Americans who’ve enjoyed the vibrant public places of Europe and Latin America are bringing the idea back to the cities and towns of the U.S.
Jay Walljasper writes, speaks, edits, and consults about creating stronger, more vital communities. He is author of The Great Neighborhood Book and All That We Share: A Field Guide to the Commons.
To truly encourage widespread volunteerism, we’d need to make sure that everyone (not just the well-to-do) have the time to do it.
When we share our yards, sidewalks, and other common spaces, we find a greater sense of belonging and connection to those around us.
Now that all the debate about whether bike lanes are OK seems to be (mostly) over, cities around the country are enjoying their benefits.
Cities across the U.S. discover that good biking attracts great jobs and top talent to their communities.
Public spaces can be anything from a lush urban park to a subway station, but all of them offer a free place to enjoy the company of friends, family, and strangers.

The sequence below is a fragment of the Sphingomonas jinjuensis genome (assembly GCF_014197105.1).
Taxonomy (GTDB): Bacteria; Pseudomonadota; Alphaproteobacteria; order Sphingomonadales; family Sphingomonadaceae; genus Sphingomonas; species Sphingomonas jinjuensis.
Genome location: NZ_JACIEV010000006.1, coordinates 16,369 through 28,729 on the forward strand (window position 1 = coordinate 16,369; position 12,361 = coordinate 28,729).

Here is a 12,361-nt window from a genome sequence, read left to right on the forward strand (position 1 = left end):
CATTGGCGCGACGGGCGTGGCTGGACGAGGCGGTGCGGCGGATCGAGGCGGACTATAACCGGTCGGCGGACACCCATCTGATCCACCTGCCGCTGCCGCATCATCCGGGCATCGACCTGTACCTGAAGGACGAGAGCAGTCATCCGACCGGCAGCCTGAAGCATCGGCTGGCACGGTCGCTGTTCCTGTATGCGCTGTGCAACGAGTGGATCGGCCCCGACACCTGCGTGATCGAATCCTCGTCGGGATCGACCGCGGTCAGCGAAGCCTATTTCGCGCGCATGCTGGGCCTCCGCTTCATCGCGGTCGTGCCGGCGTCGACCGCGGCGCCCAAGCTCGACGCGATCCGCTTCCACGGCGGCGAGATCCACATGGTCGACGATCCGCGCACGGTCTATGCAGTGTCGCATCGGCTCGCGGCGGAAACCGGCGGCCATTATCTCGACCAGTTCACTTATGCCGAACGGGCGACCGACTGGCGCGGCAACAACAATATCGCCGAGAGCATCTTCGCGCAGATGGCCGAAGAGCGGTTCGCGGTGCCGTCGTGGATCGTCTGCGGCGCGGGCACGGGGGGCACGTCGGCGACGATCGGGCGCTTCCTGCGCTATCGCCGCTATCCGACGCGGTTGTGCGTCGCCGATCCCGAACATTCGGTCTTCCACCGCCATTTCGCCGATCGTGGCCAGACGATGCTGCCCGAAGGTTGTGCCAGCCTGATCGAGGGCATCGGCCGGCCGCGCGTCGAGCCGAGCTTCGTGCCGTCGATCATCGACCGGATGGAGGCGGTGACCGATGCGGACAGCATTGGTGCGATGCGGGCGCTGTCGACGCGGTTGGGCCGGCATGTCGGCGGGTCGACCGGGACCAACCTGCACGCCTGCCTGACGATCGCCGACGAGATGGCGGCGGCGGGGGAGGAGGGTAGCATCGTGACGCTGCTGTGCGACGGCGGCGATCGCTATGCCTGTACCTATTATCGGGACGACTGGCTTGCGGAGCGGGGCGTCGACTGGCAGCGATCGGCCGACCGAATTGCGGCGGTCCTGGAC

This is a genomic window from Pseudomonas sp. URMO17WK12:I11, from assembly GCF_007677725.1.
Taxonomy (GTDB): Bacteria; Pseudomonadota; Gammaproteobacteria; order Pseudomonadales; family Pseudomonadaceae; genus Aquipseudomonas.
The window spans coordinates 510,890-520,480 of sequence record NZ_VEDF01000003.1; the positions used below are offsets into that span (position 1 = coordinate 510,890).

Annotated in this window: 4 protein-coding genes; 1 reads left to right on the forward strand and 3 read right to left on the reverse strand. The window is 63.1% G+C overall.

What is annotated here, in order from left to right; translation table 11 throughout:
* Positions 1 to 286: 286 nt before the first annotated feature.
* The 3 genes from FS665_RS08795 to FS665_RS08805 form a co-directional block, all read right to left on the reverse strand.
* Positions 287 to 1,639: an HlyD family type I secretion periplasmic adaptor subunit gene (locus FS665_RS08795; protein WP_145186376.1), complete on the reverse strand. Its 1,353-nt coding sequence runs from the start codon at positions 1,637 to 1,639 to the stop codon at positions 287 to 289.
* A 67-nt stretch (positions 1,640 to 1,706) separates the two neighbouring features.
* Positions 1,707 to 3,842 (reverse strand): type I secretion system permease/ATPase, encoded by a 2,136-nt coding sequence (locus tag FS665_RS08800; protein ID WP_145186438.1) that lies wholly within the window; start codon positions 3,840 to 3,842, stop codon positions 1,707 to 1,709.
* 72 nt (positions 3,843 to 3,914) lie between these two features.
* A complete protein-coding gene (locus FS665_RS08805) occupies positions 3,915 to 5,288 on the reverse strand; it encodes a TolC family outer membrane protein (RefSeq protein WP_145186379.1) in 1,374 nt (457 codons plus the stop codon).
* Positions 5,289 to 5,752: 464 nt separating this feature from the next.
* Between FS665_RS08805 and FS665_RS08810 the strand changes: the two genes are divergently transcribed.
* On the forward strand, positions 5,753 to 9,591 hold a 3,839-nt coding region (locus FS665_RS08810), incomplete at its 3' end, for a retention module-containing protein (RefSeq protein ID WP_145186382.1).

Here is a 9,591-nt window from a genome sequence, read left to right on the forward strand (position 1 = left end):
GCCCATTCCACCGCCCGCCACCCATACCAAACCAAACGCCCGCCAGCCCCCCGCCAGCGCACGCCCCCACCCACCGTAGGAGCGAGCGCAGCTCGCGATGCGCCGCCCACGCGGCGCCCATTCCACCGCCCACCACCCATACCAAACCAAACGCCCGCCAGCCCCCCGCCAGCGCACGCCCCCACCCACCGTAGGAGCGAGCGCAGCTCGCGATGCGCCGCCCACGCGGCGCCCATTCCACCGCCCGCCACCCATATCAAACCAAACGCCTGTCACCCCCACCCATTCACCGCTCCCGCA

How can planners attract the 60 percent of Americans who say they would bike more if they felt more secure? The answer could be cheap and simple.
Jay Walljasper on why “profitable economic function” is sometimes less valuable than empty space.
Just because someone doesn’t bike, doesn’t mean they can’t benefit from cities and towns making biking a priority.
Tired of the privatization of everything? You’re not alone. Annie Leonard on how we can recognize and rebuild the things we all share.
How our communities can stop losing out on business and tax revenue.
How snowy Minneapolis beat out Portland for the title of best bike city in America.
Even a short stretch of car-free pavement empowers pedestrians to realize the road belongs to them, too.
The way we design our communities plays a huge role in how we experience our lives.